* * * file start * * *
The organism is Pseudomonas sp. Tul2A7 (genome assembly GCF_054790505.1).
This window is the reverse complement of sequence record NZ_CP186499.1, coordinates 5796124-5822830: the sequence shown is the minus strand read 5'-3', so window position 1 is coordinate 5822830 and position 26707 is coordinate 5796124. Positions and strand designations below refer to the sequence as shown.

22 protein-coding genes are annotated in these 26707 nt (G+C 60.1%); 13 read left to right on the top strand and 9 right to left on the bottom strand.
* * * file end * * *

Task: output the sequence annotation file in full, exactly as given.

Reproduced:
The organism is Pseudomonas sp. Tul2A7 (genome assembly GCF_054790505.1).
This window is the reverse complement of sequence record NZ_CP186499.1, coordinates 5796124-5822830: the sequence shown is the minus strand read 5'-3', so window position 1 is coordinate 5822830 and position 26707 is coordinate 5796124. Positions and strand designations below refer to the sequence as shown.

22 protein-coding genes are annotated in these 26707 nt (G+C 60.1%); 13 read left to right on the top strand and 9 right to left on the bottom strand.